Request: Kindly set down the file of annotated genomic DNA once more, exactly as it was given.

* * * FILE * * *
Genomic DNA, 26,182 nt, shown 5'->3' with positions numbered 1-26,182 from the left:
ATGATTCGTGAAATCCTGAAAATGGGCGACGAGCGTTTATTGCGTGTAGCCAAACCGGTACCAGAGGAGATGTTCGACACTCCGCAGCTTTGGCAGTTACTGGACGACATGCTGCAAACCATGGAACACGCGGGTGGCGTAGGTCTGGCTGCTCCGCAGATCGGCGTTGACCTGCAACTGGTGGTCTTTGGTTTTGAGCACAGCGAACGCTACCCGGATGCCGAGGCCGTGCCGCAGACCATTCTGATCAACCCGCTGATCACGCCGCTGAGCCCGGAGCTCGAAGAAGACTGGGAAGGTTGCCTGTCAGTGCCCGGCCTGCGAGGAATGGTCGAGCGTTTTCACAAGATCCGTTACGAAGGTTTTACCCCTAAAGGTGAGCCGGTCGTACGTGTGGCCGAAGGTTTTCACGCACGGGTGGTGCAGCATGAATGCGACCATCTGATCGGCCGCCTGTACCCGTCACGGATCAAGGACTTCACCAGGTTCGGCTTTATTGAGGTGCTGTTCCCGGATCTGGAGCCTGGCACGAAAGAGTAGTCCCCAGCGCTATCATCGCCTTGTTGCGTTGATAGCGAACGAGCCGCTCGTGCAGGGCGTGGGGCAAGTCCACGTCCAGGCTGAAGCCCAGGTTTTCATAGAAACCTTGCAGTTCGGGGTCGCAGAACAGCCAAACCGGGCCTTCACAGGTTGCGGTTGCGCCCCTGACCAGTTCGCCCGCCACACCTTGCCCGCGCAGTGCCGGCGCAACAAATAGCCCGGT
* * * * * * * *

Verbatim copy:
Genomic DNA, 26,182 nt, shown 5'->3' with positions numbered 1-26,182 from the left:
ATGATTCGTGAAATCCTGAAAATGGGCGACGAGCGTTTATTGCGTGTAGCCAAACCGGTACCAGAGGAGATGTTCGACACTCCGCAGCTTTGGCAGTTACTGGACGACATGCTGCAAACCATGGAACACGCGGGTGGCGTAGGTCTGGCTGCTCCGCAGATCGGCGTTGACCTGCAACTGGTGGTCTTTGGTTTTGAGCACAGCGAACGCTACCCGGATGCCGAGGCCGTGCCGCAGACCATTCTGATCAACCCGCTGATCACGCCGCTGAGCCCGGAGCTCGAAGAAGACTGGGAAGGTTGCCTGTCAGTGCCCGGCCTGCGAGGAATGGTCGAGCGTTTTCACAAGATCCGTTACGAAGGTTTTACCCCTAAAGGTGAGCCGGTCGTACGTGTGGCCGAAGGTTTTCACGCACGGGTGGTGCAGCATGAATGCGACCATCTGATCGGCCGCCTGTACCCGTCACGGATCAAGGACTTCACCAGGTTCGGCTTTATTGAGGTGCTGTTCCCGGATCTGGAGCCTGGCACGAAAGAGTAGTCCCCAGCGCTATCATCGCCTTGTTGCGTTGATAGCGAACGAGCCGCTCGTGCAGGGCGTGGGGCAAGTCCACGTCCAGGCTGAAGCCCAGGTTTTCATAGAAACCTTGCAGTTCGGGGTCGCAGAACAGCCAAACCGGGCCTTCACAGGTTGCGGTTGCGCCCCTGACCAGTTCGCCCGCCACACCTTGCCCGCGCAGTGCCGGCGCAACAAATAGCCCGGT